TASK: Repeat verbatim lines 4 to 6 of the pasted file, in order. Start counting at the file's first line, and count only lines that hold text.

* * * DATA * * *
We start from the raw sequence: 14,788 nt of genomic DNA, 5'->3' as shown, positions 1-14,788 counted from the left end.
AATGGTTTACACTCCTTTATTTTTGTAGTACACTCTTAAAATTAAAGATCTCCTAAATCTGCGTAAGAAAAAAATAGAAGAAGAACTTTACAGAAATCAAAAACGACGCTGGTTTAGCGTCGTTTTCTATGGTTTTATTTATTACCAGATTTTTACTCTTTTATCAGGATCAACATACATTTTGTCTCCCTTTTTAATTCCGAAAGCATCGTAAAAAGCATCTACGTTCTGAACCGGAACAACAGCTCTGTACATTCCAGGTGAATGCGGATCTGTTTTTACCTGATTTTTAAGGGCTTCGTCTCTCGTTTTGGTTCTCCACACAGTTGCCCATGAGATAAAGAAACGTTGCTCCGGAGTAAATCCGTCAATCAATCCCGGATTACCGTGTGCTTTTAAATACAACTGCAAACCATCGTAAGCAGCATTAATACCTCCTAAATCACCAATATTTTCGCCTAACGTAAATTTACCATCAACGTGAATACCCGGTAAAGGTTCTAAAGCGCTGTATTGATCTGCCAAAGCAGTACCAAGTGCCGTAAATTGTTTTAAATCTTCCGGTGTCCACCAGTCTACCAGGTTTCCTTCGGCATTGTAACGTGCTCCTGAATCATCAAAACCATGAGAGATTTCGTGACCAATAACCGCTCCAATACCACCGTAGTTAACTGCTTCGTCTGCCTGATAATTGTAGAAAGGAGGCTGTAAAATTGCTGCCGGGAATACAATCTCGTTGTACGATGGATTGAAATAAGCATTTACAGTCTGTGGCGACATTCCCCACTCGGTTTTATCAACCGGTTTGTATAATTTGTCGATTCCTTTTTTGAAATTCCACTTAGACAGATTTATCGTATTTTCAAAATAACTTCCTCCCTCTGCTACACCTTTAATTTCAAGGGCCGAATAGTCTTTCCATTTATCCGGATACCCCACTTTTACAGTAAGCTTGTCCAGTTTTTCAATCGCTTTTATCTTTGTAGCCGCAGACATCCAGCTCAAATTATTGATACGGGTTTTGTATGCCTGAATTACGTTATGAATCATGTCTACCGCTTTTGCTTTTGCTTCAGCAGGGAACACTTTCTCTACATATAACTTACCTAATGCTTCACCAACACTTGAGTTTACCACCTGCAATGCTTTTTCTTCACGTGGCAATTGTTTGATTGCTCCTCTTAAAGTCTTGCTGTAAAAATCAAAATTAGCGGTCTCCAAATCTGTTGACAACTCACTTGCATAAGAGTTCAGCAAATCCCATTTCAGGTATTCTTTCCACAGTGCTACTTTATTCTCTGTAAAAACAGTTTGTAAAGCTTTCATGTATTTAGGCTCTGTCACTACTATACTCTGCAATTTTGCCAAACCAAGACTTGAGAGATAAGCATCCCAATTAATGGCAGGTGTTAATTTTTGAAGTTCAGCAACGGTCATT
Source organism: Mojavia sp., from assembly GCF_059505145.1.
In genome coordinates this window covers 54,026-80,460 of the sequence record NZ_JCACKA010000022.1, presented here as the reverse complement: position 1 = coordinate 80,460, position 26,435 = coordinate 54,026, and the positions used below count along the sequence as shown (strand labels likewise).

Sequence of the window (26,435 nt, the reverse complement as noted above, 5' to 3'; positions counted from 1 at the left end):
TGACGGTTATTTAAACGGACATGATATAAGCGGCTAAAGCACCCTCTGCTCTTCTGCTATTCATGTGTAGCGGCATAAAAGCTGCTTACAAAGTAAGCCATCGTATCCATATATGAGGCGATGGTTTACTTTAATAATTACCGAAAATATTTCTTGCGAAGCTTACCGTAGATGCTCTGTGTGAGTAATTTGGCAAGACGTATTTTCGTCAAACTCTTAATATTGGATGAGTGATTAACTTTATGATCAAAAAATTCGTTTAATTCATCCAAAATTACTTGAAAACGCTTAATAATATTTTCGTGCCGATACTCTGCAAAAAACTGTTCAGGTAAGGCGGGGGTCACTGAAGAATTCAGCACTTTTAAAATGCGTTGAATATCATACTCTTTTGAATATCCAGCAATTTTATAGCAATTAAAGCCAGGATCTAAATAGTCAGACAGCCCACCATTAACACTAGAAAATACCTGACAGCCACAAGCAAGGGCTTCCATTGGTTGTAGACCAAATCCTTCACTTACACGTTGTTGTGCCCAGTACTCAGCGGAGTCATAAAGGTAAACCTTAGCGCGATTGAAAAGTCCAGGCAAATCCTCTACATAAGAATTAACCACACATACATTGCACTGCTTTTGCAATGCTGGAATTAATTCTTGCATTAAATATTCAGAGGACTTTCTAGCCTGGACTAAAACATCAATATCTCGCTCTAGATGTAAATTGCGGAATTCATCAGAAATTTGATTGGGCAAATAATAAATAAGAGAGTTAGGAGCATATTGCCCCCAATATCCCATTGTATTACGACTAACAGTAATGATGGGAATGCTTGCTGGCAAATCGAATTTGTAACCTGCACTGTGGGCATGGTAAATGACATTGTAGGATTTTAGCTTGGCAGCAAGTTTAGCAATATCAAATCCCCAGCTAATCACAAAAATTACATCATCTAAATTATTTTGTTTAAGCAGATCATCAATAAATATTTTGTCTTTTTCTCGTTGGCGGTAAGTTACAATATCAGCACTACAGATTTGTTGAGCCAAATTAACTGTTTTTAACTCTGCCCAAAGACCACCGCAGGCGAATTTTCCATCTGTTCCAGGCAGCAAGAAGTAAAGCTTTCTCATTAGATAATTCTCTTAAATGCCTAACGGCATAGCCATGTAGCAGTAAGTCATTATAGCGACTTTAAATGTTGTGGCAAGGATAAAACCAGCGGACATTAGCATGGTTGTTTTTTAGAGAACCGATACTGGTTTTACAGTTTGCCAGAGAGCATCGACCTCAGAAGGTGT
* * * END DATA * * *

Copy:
In genome coordinates this window covers 54,026-80,460 of the sequence record NZ_JCACKA010000022.1, presented here as the reverse complement: position 1 = coordinate 80,460, position 26,435 = coordinate 54,026, and the positions used below count along the sequence as shown (strand labels likewise).

Sequence of the window (26,435 nt, the reverse complement as noted above, 5' to 3'; positions counted from 1 at the left end):
TGACGGTTATTTAAACGGACATGATATAAGCGGCTAAAGCACCCTCTGCTCTTCTGCTATTCATGTGTAGCGGCATAAAAGCTGCTTACAAAGTAAGCCATCGTATCCATATATGAGGCGATGGTTTACTTTAATAATTACCGAAAATATTTCTTGCGAAGCTTACCGTAGATGCTCTGTGTGAGTAATTTGGCAAGACGTATTTTCGTCAAACTCTTAATATTGGATGAGTGATTAACTTTATGATCAAAAAATTCGTTTAATTCATCCAAAATTACTTGAAAACGCTTAATAATATTTTCGTGCCGATACTCTGCAAAAAACTGTTCAGGTAAGGCGGGGGTCACTGAAGAATTCAGCACTTTTAAAATGCGTTGAATATCATACTCTTTTGAATATCCAGCAATTTTATAGCAATTAAAGCCAGGATCTAAATAGTCAGACAGCCCACCATTAACACTAGAAAATACCTGACAGCCACAAGCAAGGGCTTCCATTGGTTGTAGACCAAATCCTTCACTTACACGTTGTTGTGCCCAGTACTCAGCGGAGTCATAAAGGTAAACCTTAGCGCGATTGAAAAGTCCAGGCAAATCCTCTACATAAGAATTAACCACACATACATTGCACTGCTTTTGCAATGCTGGAATTAATTCTTGCATTAAATATTCAGAGGACTTTCTAGCCTGGACTAAAACATCAATATCTCGCTCTAGATGTAAATTGCGGAATTCATCAGAAATTTGATTGGGCAAATAATAAATAAGAGAGTTAGGAGCATATTGCCCCCAATATCCCATTGTATTACGACTAACAGTAATGATGGGAATGCTTGCTGGCAAATCGAATTTGTAACCTGCACTGTGGGCATGGTAAATGACATTGTAGGATTTTAGCTTGGCAGCAAGTTTAGCAATATCAAATCCCCAGCTAATCACAAAAATTACATCATCTAAATTATTTTGTTTAAGCAGATCATCAATAAATATTTTGTCTTTTTCTCGTTGGCGGTAAGTTACAATATCAGCACTACAGATTTGTTGAGCCAAATTAACTGTTTTTAACTCTGCCCAAAGACCACCGCAGGCGAATTTTCCATCTGTTCCAGGCAGCAAGAAGTAAAGCTTTCTCATTAGATAATTCTCTTAAATGCCTAACGGCATAGCCATGTAGCAGTAAGTCATTATAGCGACTTTAAATGTTGTGGCAAGGATAAAACCAGCGGACATTAGCATGGTTGTTTTTTAGAGAACCGATACTGGTTTTACAGTTTGCCAGAGAGCATCGACCTCAGAAGGTGT